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6 of 8 people found the following review helpful By spencer short on August 2, 2003
Format: Paperback
I haven't checked in here for a while but did today and saw your review. I liked it. You make some excellent points &, believe it or not, they are criticisms I, myself, have aimed at the book.
It's a shame your friends don't like it, of course. I was in graduate school at the time I wrote it & was writing the poems essentially for a handful of MY close friends (also MFA students). The poems are full of dumb jokes, puns, riffs & references to shared experience with them. No one will ever get most of them. In this sense the book is probably a bit too obscure, hermetic even.
Still, I'm glad you read it.
A quick note, though. It's spelled "Tremolo" not "Tremelo".
For future reference.
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6 of 8 people found the following review helpful By A Customer on August 6, 2001
Format: Paperback
...a wonderful collection in every sense of the word...thank god for a book that both effects you intellectually, but also makes the hairs on the back of your neck stand up...this is the kind of book that reminds you that poetry can still get you in the gut and make your head spin...smart without being pretentious, honest without being melodramatic, hopeful without being precious...this is the kind of book you expect midway through a writer's career-the fact that this is the poet's first book is a real artistic achievement...highly recommended...
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5 of 7 people found the following review helpful By ryan kohl on April 30, 2002
Format: Paperback
It's pretty amazing the equal amounts of vitriolic and overly-laudatory response this book has received. While I find it neither uninspired or, in the end, "inspiring" in the great sense, it seems to me a consistently vibrant, funny, and, at times, touching debut. It's edginess comes from the cross-hatching of a sentimental streak with wariness of conventional poetic sentimentality, though both serve to mask the essentially modernist conundrum at the center of the book: what if the speaking voice can't hold its competing forces together?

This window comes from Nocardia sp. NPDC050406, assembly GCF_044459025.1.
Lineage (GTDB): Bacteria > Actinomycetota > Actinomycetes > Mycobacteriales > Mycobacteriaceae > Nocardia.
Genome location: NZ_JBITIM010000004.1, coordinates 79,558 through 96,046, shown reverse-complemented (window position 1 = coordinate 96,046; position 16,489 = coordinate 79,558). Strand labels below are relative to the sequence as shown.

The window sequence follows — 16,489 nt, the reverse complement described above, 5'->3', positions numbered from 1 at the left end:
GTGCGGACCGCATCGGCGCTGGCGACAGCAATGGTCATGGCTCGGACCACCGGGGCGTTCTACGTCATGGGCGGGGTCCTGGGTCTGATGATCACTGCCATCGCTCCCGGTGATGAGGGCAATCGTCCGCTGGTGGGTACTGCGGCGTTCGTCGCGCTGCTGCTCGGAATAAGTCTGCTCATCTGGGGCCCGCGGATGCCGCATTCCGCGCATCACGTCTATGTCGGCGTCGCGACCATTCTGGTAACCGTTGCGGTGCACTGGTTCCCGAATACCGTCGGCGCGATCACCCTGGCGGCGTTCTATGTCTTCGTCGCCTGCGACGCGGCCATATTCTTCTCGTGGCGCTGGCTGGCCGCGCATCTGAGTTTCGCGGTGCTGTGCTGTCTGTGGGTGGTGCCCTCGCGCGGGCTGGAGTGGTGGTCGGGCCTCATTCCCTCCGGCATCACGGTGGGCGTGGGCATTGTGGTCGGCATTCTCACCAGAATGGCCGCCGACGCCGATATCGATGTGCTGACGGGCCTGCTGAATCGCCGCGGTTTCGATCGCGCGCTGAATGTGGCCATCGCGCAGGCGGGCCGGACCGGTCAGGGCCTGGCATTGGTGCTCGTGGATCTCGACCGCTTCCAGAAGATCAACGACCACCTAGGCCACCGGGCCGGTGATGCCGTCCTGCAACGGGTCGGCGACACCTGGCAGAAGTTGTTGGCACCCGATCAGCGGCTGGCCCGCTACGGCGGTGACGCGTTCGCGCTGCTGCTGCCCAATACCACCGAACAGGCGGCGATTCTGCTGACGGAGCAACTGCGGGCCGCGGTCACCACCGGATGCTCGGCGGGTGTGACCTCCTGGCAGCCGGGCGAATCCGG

In this sense, the book's derivation -- its reliance on quoting, alluding to, and bastardizing other texts -- serves as part of the drama. The poems push away their "other", the X whose love with the speaker comes and goes, by constantly walling the speaker off behind a run of arcane and contemporary allusiveness.
The device becomes a defense mechanism, albeit a tragic one. The "ghosts" of the book can't be held together, and the very language of the poem disintegrates, as the last line of the last poem, "UHF" indicates: "lost on the music-boat of youth, sighing 'justice -ice. -Ice. Ice."
Still, the book seems, at times, slavishly drawn to its influences, almost flaunting them, the way a young student might try to make an impression in an upper-level class. While the enthusiasm is welcome, we don't need to be made to feel the teacher. That said, I find the formal invention, and the ease with which the book tackles formal restrictions both traditional and, seemingly, random, to be nearly dazzling. The poems show great power of invention when they need to. Though invention, in the Romantic sense, doesn't seem to be their intent.
It's not, of course, "Harmonium".
Read more ›
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Format: Paperback
I remember when I first read it. Picking it up from a friend's kitchen table, simultaneously made curious and revolted by the insect on the cover. The contents, like from a strange language, I had never been exposed to before. Almost musical, its cadence. One can love a song in another language and not have any idea what it really means. So that's how it started. I have since read and re-read these poems many times, sometimes outloud, often whispered. Discovering the wit, the tempered anxieties, and sentiments dressed-up in detached language play. I am not embarrassed to admit having gone to the dictionary on more than several occasions. The recognition, however seldom, when coming across one of the author's many literary references or allusions was pure delight.

How to solve for X? I was never good at math, anyway. But who cares?
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Tremolo: Poems (National Poetry Series)